In marketing, therefore, the role of ROI is often relegated to “proving you spent your money wisely” after the event or to being something you use to test your assumptions before committing to a campaign or event.

You can also, of course, try to measure the ROI of your entire marketing budget (or use an ROI model “in reverse” to work out how much budget you should spend given your growth targets), but it’s so difficult to untangle cause-and-effect (how much of our growth is down to marketing, how much is down to sales training?) that the numbers are often somewhat contentious.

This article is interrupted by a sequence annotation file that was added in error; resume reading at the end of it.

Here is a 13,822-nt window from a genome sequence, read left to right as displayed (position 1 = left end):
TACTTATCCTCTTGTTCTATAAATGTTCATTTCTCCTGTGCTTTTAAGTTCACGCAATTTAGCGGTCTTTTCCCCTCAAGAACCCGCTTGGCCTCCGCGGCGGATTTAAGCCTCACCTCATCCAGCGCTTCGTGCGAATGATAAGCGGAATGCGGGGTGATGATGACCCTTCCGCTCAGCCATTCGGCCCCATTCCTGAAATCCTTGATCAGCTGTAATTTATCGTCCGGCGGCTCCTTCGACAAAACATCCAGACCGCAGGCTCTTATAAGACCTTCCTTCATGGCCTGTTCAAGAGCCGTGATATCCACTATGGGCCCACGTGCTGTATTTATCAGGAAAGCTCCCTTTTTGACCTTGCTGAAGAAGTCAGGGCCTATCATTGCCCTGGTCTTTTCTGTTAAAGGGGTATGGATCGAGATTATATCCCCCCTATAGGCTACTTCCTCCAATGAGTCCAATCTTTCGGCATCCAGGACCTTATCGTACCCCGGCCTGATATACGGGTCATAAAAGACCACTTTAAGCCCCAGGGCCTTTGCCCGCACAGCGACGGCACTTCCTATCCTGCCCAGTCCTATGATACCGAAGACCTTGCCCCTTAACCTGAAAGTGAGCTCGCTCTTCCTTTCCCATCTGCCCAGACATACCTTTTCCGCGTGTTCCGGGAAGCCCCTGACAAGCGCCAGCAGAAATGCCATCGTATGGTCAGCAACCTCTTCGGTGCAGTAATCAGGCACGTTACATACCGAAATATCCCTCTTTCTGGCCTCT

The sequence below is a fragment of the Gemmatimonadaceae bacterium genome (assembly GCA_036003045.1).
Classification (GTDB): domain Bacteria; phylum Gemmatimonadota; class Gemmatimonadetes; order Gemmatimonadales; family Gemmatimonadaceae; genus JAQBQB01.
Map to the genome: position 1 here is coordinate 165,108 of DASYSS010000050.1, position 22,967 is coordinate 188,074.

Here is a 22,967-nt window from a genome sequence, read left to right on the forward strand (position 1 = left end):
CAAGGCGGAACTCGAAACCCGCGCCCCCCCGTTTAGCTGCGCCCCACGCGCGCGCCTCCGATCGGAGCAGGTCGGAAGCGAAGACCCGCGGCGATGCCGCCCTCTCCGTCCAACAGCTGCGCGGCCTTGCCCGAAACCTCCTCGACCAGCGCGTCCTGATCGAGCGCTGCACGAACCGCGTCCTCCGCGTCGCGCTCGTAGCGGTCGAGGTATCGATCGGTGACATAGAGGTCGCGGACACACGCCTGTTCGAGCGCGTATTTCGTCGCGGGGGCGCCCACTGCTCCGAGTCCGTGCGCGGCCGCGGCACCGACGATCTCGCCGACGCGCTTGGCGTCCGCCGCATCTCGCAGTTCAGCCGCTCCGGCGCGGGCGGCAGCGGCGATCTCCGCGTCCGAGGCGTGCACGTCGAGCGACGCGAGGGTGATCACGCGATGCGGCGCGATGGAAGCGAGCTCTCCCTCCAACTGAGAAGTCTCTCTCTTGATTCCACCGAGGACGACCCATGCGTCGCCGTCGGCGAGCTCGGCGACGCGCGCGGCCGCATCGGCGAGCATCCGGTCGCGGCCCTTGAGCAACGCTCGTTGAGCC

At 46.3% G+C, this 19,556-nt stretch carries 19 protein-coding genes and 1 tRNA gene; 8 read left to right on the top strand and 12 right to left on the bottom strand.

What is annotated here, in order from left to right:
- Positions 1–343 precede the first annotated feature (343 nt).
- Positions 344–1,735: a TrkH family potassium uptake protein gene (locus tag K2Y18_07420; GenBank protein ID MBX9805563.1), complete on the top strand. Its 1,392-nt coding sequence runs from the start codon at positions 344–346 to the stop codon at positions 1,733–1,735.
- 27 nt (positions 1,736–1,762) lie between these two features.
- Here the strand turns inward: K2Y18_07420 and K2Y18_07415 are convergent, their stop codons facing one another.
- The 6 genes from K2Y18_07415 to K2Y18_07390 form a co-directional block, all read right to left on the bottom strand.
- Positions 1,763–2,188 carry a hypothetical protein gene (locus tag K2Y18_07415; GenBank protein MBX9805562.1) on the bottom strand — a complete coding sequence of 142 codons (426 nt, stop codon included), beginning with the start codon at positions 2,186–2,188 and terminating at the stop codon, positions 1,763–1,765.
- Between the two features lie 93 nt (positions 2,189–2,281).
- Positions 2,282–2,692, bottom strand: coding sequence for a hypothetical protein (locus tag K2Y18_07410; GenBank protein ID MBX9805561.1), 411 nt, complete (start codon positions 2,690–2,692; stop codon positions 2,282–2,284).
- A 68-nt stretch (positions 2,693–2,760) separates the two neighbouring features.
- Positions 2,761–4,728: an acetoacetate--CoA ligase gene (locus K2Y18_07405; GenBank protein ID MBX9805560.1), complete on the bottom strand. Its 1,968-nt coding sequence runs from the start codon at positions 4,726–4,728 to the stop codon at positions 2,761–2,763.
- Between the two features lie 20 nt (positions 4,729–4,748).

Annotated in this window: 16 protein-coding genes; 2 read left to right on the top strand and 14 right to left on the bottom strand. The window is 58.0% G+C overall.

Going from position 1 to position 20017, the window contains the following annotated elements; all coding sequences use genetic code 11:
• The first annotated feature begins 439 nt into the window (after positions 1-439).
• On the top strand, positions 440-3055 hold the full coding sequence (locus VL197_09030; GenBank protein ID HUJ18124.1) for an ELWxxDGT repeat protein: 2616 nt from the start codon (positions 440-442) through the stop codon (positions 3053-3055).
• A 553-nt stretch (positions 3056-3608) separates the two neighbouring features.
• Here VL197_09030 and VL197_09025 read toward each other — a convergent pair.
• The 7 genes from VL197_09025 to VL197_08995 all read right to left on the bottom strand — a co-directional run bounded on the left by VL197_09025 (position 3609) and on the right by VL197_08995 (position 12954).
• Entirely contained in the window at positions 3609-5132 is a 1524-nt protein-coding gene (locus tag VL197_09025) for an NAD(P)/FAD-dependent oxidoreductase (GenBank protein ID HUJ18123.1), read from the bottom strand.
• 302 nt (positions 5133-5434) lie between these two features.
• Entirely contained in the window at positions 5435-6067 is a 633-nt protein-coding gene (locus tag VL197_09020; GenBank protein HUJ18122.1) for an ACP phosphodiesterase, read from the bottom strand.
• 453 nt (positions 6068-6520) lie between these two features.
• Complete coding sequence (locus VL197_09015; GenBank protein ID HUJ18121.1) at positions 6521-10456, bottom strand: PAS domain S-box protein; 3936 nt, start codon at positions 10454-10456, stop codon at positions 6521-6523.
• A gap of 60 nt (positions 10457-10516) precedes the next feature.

Conclusion

Return on investment is a widely used decision-making tool. It helps decision-makers identify investments that they should and should not make. It is a powerful communication tool.

There are limitations to ROI, however, and there are times when it should not be used, or should be used alongside other techniques such as AHP. This is especially true when the nature of the benefits are largely non-financial.

In any case, the process of building an ROI will help you identify and test the assumptions you are making which is a valuable process in itself… so long as you can resist the urge to “play the numbers” to get the answer you want.

Used well, ROI is a very powerful tool. Used incorrectly, it can lead to bad investments and failed projects. Learning to use it well, however, is an investment that’s worth making.